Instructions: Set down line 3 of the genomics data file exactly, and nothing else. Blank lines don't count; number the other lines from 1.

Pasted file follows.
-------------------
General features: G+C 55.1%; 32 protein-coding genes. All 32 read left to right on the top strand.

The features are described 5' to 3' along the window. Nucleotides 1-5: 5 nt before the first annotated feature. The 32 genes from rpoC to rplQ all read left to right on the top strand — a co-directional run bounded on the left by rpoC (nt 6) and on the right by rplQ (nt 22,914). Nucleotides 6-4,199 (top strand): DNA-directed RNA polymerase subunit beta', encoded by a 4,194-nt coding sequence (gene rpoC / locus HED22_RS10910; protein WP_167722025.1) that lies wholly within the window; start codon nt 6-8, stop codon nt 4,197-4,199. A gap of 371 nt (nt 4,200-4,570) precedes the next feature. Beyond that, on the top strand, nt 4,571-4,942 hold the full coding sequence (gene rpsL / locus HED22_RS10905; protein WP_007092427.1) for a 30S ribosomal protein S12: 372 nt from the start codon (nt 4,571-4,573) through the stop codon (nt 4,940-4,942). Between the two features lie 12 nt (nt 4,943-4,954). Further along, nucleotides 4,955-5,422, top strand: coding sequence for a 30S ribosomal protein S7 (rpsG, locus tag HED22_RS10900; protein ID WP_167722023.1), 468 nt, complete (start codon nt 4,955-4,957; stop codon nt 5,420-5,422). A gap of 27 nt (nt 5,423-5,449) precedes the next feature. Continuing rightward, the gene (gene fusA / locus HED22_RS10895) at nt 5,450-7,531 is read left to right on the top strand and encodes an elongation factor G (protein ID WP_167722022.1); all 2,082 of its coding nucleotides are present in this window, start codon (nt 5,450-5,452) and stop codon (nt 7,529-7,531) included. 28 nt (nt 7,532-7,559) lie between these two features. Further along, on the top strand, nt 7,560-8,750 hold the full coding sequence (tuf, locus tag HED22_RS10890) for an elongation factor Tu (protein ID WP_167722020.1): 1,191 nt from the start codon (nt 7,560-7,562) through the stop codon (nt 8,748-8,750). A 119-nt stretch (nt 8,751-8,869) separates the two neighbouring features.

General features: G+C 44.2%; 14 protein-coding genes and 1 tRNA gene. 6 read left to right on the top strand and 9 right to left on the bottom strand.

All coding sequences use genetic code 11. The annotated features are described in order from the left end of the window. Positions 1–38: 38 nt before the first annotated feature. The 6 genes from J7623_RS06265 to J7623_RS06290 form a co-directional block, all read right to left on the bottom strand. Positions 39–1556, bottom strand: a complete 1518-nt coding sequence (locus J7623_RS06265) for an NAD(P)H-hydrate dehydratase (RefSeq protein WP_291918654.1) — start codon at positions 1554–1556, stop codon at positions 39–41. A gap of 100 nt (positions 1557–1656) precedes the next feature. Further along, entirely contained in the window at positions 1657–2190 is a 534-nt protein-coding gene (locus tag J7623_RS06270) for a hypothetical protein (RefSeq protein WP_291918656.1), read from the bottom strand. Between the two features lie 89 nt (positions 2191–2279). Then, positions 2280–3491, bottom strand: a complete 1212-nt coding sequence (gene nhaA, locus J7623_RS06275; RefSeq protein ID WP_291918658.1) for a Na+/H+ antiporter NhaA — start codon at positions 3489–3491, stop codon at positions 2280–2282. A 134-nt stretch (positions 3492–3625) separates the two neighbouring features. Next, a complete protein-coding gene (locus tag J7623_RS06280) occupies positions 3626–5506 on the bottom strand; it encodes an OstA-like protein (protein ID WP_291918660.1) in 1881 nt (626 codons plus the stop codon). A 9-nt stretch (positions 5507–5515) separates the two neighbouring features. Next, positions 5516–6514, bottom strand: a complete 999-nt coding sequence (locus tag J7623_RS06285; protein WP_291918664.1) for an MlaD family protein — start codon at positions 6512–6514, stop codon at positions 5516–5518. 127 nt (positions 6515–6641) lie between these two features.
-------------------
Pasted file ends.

General features: G+C 44.2%; 14 protein-coding genes and 1 tRNA gene. 6 read left to right on the top strand and 9 right to left on the bottom strand.